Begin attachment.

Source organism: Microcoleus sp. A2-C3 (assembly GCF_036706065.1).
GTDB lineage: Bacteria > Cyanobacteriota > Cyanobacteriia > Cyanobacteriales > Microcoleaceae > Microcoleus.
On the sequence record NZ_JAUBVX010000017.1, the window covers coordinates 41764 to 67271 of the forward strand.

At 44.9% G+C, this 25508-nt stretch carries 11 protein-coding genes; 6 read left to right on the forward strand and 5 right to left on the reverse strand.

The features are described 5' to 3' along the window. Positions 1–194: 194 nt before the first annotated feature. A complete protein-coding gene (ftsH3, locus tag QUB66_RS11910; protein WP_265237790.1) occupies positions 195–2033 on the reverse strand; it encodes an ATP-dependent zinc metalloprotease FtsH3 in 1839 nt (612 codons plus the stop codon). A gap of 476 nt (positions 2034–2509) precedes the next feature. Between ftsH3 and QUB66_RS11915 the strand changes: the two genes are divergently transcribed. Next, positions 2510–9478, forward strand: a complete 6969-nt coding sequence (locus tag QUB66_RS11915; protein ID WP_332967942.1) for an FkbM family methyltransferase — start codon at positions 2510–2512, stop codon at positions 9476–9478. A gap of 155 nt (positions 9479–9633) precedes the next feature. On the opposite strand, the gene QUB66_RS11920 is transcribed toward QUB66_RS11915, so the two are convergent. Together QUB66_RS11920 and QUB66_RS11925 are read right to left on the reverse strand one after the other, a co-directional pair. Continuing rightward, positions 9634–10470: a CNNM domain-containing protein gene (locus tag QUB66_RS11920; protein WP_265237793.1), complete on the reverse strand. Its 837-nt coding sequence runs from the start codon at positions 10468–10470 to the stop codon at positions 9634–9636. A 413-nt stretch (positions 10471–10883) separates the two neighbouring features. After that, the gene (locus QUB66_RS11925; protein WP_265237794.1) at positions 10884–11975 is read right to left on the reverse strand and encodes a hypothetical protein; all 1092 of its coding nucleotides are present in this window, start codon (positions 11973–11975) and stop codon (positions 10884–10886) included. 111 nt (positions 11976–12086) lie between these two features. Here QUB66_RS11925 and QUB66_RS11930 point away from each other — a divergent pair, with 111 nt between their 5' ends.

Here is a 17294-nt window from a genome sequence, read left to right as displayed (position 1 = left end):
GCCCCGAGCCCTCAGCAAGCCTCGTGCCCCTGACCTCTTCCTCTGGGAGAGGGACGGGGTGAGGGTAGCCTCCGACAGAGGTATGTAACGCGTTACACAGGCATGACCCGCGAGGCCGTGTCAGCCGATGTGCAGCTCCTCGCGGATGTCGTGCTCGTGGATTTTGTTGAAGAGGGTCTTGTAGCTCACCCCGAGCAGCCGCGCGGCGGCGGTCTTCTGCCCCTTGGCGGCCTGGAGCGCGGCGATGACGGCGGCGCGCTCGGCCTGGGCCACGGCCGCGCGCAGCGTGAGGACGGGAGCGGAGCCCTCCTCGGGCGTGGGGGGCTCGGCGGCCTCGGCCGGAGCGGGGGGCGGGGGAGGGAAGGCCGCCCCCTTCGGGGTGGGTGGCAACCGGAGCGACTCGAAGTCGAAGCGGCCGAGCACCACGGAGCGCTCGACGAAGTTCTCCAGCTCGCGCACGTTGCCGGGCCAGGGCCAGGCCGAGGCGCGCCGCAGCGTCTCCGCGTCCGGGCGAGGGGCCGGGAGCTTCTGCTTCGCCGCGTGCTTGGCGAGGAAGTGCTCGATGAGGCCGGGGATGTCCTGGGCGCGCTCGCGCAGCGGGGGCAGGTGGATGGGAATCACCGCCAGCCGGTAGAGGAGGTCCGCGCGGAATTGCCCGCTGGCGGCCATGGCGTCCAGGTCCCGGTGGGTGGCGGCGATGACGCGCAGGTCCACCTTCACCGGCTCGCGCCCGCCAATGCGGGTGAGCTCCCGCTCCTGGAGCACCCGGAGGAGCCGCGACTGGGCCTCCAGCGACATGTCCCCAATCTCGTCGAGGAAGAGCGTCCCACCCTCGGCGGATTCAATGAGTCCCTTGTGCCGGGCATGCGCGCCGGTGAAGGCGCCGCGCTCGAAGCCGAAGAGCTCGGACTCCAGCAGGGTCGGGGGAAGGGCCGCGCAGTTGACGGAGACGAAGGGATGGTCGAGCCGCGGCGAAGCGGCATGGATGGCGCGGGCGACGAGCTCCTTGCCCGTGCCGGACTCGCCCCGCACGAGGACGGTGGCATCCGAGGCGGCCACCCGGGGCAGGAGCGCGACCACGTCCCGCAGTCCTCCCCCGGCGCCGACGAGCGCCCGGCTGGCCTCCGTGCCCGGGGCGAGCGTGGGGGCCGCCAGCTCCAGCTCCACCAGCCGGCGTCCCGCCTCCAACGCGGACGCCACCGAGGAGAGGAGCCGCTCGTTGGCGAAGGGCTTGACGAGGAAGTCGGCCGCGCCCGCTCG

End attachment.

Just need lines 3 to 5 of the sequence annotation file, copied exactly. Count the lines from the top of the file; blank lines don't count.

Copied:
On the sequence record NZ_JAUBVX010000017.1, the window covers coordinates 41764 to 67271 of the forward strand.

At 44.9% G+C, this 25508-nt stretch carries 11 protein-coding genes; 6 read left to right on the forward strand and 5 right to left on the reverse strand.

The features are described 5' to 3' along the window. Positions 1–194: 194 nt before the first annotated feature. A complete protein-coding gene (ftsH3, locus tag QUB66_RS11910; protein WP_265237790.1) occupies positions 195–2033 on the reverse strand; it encodes an ATP-dependent zinc metalloprotease FtsH3 in 1839 nt (612 codons plus the stop codon). A gap of 476 nt (positions 2034–2509) precedes the next feature. Between ftsH3 and QUB66_RS11915 the strand changes: the two genes are divergently transcribed. Next, positions 2510–9478, forward strand: a complete 6969-nt coding sequence (locus tag QUB66_RS11915; protein ID WP_332967942.1) for an FkbM family methyltransferase — start codon at positions 2510–2512, stop codon at positions 9476–9478. A gap of 155 nt (positions 9479–9633) precedes the next feature. On the opposite strand, the gene QUB66_RS11920 is transcribed toward QUB66_RS11915, so the two are convergent. Together QUB66_RS11920 and QUB66_RS11925 are read right to left on the reverse strand one after the other, a co-directional pair. Continuing rightward, positions 9634–10470: a CNNM domain-containing protein gene (locus tag QUB66_RS11920; protein WP_265237793.1), complete on the reverse strand. Its 837-nt coding sequence runs from the start codon at positions 10468–10470 to the stop codon at positions 9634–9636. A 413-nt stretch (positions 10471–10883) separates the two neighbouring features. After that, the gene (locus QUB66_RS11925; protein WP_265237794.1) at positions 10884–11975 is read right to left on the reverse strand and encodes a hypothetical protein; all 1092 of its coding nucleotides are present in this window, start codon (positions 11973–11975) and stop codon (positions 10884–10886) included. 111 nt (positions 11976–12086) lie between these two features. Here QUB66_RS11925 and QUB66_RS11930 point away from each other — a divergent pair, with 111 nt between their 5' ends.